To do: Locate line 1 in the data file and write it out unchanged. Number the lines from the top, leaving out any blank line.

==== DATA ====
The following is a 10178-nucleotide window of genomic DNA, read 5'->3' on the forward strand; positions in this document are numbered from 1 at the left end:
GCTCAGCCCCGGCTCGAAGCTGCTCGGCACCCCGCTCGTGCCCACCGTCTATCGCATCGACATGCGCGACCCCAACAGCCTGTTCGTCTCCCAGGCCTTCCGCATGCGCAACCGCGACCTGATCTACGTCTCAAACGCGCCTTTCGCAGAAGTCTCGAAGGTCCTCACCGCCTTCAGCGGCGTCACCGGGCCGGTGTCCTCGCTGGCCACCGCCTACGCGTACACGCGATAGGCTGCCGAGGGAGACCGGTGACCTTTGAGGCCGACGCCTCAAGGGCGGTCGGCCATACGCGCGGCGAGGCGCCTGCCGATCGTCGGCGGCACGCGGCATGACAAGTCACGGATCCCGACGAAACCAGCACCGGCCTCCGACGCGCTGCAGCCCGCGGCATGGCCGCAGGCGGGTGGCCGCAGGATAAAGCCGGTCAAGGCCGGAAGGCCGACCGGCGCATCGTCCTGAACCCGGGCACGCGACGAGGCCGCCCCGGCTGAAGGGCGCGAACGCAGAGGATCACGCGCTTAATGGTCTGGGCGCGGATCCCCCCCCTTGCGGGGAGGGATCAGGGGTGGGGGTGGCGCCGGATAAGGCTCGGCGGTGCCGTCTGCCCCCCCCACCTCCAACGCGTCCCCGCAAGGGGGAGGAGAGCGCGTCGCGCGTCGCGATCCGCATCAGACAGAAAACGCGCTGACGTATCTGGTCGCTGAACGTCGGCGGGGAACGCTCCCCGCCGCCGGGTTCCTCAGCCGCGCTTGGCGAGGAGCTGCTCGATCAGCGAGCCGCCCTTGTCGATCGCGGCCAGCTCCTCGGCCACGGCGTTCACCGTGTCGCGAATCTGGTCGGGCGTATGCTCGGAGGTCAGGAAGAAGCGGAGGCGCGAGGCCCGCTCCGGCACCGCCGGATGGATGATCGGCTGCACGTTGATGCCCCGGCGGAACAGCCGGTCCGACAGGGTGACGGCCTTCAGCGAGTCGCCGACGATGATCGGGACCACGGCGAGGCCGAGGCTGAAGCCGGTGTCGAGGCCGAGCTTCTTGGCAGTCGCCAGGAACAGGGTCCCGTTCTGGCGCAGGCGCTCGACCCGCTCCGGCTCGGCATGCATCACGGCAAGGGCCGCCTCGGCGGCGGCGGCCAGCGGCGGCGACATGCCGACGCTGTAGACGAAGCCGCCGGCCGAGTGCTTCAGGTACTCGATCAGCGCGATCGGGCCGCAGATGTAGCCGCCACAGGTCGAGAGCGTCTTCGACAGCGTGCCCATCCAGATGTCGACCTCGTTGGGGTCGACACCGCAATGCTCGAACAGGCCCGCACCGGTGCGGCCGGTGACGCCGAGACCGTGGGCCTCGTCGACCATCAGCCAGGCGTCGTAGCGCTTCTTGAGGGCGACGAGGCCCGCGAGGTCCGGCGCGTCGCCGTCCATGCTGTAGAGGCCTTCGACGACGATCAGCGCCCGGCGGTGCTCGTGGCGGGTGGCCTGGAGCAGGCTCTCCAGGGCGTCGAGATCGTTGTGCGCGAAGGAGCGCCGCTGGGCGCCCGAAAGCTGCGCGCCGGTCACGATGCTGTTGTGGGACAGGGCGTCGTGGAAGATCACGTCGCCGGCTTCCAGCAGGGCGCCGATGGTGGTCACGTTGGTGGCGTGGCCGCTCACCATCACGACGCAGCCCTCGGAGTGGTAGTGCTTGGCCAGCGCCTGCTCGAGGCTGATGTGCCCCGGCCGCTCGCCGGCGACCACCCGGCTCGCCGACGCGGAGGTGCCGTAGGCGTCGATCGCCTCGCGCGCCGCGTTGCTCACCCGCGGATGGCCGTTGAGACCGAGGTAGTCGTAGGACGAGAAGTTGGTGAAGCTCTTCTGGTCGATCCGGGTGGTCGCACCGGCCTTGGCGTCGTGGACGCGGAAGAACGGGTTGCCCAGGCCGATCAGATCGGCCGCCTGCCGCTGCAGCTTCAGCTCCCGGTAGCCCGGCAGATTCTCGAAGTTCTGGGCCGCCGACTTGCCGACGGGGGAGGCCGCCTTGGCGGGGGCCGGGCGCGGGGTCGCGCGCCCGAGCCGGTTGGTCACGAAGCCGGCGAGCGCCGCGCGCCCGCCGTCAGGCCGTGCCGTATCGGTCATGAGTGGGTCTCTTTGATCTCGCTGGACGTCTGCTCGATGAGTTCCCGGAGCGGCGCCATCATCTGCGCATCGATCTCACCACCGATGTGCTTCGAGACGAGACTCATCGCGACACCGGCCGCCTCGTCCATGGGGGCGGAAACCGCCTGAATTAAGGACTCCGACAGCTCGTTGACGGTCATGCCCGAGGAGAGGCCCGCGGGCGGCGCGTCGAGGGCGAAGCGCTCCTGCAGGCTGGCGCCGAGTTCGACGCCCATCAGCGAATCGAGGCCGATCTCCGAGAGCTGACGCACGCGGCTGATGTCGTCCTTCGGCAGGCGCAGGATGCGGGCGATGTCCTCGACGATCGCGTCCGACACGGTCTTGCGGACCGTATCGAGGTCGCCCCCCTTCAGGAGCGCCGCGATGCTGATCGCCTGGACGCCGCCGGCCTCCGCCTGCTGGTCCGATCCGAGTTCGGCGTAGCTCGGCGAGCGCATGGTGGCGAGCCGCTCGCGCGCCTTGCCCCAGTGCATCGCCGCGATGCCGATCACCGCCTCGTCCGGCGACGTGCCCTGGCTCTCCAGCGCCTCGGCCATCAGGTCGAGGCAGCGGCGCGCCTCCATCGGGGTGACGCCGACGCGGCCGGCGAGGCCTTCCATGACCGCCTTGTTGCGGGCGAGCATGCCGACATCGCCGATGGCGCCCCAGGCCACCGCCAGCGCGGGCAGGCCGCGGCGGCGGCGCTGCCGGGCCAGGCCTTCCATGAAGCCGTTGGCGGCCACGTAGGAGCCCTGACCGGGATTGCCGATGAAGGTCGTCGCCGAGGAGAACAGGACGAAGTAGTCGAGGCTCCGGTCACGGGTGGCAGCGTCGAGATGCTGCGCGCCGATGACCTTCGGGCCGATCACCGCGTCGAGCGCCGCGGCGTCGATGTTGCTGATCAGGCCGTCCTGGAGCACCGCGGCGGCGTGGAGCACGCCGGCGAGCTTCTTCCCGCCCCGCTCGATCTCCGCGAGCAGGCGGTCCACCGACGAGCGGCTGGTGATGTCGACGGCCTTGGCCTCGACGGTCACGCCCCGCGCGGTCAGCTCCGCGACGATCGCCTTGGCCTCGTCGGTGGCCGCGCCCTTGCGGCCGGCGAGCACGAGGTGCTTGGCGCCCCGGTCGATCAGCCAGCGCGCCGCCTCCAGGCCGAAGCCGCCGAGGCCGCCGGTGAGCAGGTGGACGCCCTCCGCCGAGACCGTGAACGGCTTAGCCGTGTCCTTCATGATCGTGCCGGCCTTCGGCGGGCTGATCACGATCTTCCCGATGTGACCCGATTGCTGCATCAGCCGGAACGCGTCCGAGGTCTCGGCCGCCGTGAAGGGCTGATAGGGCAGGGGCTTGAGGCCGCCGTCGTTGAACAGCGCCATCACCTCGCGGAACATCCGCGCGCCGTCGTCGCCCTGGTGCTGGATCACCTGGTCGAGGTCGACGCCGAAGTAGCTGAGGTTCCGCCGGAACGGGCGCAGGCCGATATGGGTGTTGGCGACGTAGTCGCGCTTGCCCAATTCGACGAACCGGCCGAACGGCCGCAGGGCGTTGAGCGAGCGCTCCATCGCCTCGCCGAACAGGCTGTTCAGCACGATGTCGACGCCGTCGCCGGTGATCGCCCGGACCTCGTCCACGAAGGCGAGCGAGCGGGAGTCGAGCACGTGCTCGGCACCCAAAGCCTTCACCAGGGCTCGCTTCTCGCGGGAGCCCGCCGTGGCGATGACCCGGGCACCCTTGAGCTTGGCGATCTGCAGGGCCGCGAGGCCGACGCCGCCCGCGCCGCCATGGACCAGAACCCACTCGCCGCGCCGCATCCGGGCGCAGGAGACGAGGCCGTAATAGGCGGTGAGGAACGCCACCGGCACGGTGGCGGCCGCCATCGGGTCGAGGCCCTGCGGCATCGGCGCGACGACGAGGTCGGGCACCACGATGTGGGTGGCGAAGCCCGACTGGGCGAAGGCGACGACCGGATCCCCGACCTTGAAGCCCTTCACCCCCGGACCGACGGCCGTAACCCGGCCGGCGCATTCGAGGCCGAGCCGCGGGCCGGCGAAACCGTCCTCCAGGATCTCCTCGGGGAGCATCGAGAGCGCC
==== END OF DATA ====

The following is a 10178-nucleotide window of genomic DNA, read 5'->3' on the forward strand; positions in this document are numbered from 1 at the left end: